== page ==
Thursday, October 18, 2007
R.I.P., NYC Public School System, 10/17/07
Mayor Bloomberg and Chancellor Klein have announced two new arrangements with the teachers’ union (UFT) that, combined with their policy initiatives in recent years, will be recalled in future years as the last nail in the coffin of the NYC public school system. In the end, it appears that Randi Weingarten, President of the UFT, has finally succumbed to the Dark Side rather than preserve any sense of the City schools as a truly educational enterprise.
The first of these new programs is the City’s agreement with the UFT to pay merit bonuses to teachers in low-performing schools that make the greatest gains in student test scores. Now not only can principals and students receive cash rewards for high scores, but teachers will share the wealth as well, beginning next year at the $20 million mark.
Anyone who is able to recall the criminal consequences of Sears Auto Shops paying their mechanics incentive bonuses in the early 1990s based on the charges they generated from customers can foresee what’s coming. Those Sears mechanics did only what was natural – they “discovered” thousands of unneeded repairs and generated tens of millions of dollars in fraudulent repairs. Incentives drive behavior, and badly designed incentives often drive single-minded bad behavior that creates unintended consequences.
In this instance with the DOE and the UFT, only the naïve can fail to see the consequences – more test prep, more test prep, and more test prep – and an institutionalized encouragement to cheat. Not to mention that this system of rewards will be unfair to those teachers who are left working in overcrowded schools with class sizes of thirty or more compared to their colleagues lucky enough to teach in smaller classes. Nor that one year’s test scores are statistically unreliable indicators of student learning.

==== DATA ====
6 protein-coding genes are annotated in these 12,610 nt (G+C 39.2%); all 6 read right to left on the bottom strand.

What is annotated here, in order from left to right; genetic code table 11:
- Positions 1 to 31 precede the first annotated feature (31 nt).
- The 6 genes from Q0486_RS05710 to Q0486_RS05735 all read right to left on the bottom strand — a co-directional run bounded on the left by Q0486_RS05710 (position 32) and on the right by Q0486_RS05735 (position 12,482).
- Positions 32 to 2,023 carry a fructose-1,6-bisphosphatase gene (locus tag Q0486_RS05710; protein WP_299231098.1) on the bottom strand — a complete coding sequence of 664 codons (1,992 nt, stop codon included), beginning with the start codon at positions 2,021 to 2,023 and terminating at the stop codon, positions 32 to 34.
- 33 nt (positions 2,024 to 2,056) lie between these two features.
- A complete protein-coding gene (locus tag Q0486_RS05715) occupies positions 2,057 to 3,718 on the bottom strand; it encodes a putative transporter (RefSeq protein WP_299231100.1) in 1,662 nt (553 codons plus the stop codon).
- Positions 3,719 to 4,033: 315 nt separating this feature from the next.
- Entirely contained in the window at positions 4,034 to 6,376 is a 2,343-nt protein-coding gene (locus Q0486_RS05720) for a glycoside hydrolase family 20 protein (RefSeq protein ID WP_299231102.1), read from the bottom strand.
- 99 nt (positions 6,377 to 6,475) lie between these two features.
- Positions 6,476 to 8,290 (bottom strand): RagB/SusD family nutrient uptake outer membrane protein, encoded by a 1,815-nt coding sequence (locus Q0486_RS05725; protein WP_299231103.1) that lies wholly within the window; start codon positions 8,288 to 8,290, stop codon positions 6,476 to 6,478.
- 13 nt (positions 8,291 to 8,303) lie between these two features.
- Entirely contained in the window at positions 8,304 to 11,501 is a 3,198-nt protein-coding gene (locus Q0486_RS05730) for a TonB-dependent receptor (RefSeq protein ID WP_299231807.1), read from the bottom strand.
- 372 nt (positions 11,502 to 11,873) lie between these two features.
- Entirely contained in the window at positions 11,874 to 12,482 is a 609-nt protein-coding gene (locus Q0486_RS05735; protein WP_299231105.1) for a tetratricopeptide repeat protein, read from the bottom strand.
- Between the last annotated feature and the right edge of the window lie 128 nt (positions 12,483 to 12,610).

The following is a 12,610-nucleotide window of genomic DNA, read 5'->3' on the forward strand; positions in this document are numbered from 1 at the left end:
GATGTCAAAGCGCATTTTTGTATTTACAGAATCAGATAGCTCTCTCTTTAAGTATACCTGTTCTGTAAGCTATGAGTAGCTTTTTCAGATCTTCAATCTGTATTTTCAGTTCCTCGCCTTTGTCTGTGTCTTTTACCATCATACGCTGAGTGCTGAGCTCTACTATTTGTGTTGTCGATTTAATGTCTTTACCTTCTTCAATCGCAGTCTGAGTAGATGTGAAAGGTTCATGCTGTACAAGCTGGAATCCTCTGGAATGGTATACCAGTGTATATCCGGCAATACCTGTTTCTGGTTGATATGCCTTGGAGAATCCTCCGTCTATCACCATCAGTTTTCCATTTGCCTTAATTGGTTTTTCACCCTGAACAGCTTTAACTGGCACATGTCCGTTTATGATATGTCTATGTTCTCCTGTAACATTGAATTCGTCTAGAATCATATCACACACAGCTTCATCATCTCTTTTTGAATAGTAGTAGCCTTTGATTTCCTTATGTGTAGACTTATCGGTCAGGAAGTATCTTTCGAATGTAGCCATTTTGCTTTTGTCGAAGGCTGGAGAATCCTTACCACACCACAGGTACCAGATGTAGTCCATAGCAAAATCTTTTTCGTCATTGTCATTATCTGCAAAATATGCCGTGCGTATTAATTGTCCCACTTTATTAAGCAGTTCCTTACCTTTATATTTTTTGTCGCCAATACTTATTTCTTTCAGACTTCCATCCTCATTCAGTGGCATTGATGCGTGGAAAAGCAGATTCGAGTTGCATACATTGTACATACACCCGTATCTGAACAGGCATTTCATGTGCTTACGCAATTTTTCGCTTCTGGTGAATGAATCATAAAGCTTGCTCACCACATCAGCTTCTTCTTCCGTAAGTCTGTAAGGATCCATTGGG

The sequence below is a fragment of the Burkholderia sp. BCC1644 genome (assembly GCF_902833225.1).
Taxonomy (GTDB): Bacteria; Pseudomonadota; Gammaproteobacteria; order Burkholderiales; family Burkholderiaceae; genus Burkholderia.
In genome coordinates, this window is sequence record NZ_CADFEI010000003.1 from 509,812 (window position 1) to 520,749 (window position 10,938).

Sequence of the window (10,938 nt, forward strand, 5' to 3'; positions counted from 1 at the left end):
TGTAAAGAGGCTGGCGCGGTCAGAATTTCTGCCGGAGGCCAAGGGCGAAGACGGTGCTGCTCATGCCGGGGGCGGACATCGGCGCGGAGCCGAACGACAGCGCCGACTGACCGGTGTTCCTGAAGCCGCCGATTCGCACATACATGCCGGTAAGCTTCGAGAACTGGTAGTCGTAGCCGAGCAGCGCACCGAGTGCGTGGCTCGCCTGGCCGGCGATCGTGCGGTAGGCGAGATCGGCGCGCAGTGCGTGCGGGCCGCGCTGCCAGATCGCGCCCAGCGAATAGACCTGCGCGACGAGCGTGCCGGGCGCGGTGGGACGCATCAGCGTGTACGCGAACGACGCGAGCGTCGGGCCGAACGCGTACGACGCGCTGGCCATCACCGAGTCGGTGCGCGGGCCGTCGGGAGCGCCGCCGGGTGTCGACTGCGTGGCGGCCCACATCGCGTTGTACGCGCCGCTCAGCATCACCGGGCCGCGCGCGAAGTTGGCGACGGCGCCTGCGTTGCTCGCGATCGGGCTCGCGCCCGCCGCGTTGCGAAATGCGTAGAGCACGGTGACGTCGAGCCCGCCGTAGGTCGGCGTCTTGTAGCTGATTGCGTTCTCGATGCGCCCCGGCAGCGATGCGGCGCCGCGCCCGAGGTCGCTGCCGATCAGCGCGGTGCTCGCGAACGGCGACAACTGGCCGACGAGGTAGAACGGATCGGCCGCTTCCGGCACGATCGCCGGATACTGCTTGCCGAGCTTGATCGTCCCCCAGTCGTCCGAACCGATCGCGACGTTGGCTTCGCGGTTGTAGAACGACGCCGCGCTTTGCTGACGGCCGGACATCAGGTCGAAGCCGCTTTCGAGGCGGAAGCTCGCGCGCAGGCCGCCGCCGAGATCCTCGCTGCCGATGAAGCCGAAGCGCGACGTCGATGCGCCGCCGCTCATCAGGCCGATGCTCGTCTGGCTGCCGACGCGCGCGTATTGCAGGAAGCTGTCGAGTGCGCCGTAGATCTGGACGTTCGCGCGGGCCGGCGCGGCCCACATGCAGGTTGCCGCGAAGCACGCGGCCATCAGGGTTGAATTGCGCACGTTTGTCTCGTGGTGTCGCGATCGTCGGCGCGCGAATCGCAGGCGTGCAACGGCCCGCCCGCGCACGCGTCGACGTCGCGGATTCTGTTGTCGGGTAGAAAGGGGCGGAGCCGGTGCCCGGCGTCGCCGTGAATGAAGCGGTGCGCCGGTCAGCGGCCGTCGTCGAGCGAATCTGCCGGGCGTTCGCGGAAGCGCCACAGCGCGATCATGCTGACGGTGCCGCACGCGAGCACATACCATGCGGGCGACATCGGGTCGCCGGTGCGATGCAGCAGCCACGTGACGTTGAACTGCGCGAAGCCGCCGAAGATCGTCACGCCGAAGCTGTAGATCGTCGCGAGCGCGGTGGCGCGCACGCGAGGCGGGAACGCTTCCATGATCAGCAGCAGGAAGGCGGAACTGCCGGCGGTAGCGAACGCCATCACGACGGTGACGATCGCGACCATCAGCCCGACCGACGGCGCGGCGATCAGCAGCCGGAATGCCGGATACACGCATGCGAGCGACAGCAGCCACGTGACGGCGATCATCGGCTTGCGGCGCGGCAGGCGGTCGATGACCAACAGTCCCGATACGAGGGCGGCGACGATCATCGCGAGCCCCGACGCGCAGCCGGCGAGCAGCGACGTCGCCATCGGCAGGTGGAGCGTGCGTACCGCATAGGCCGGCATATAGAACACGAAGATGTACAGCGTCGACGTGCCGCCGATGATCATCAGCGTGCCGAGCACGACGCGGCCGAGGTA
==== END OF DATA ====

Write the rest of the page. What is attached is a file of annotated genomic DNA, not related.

Within a decade, our public school teachers will be mostly test prep functionaries, our schools subsidiaries of Kaplan or Princeton Review, and the kids won’t be any better off. Our school system is looking more and more like that of mainland China every day, where success in standardized testing determines a school’s reputation and ranking, a principal’s standing, a teacher’s rating, and a student’s future at every stage of education. Of course, as anyone who has taught in China or worked with Chinese college graduates knows, these students are robbed early in life of their creativity, insight, inquisitiveness, or interest in learning. And no wonder: their entire knowledge base has been developed for one purpose and one purpose only – success on standardized tests.
The second announcement, another handout from the Mayor to the UFT, will allow teachers to retire five years earlier with full pension benefits. Combined with the increased emphasis on standardized testing and a new budgetary system (ironically called “fair student funding”) that dissuades principals from retaining higher-paid, more experienced teachers, the handwriting on the wall is clear. Ten years from now, the NYC public school teaching population will consist even more of young and inexperienced teachers.
Even more important, as a former teacher, I recognize the implications for the classroom. Anyone who sees teaching as fun, challenging, and an opportunity to motivate and experiment, anyone who teaches as a vocation to inspire students with understanding and enthusiasm, anyone who teaches to see kids’ eyes light up with new knowledge and appreciation for the world around them – what would you do except give up and look elsewhere for the kind of teaching you want to do? Our schools’ best teachers will leave the profession or migrate elsewhere, to private schools or the suburbs, where originality and joy in their professional calling will still have a chance to thrive.
Any notion that NYC public schools can be a haven for creative learning experiences has been shattered by these announcements. Sadly, the only parents who will keep their children in this system are likely to be those who lack the financial means to escape. Randi Weingarten’s agreement to these initiatives is a stunning betrayal of public school children and their parents for the sake of more money in her members’ pockets. Future generations will survey NYC’s gutted public school system and recall October 17, 2007 as a day of infamy in the history of the UFT – and this city.
UPDATE: Check out this excellent September 2005 Boston Globe article on merit pay for teachers uncovered by Leonie Haimson. Curious how the Boston Globe can understand the problem while the Daily News and the New York Post are busy fawning over the Emperor's new clothes and the NY Times considers it beneath themselves to comment.